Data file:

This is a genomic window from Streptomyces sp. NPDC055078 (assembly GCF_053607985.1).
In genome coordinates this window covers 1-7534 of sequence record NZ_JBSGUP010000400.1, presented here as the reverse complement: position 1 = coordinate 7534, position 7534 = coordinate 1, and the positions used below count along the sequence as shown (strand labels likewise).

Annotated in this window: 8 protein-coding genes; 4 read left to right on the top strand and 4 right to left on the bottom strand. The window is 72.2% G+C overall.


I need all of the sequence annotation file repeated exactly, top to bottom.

This is a genomic window from Streptomyces sp. NPDC055078 (assembly GCF_053607985.1).
In genome coordinates this window covers 1-7534 of sequence record NZ_JBSGUP010000400.1, presented here as the reverse complement: position 1 = coordinate 7534, position 7534 = coordinate 1, and the positions used below count along the sequence as shown (strand labels likewise).

Annotated in this window: 8 protein-coding genes; 4 read left to right on the top strand and 4 right to left on the bottom strand. The window is 72.2% G+C overall.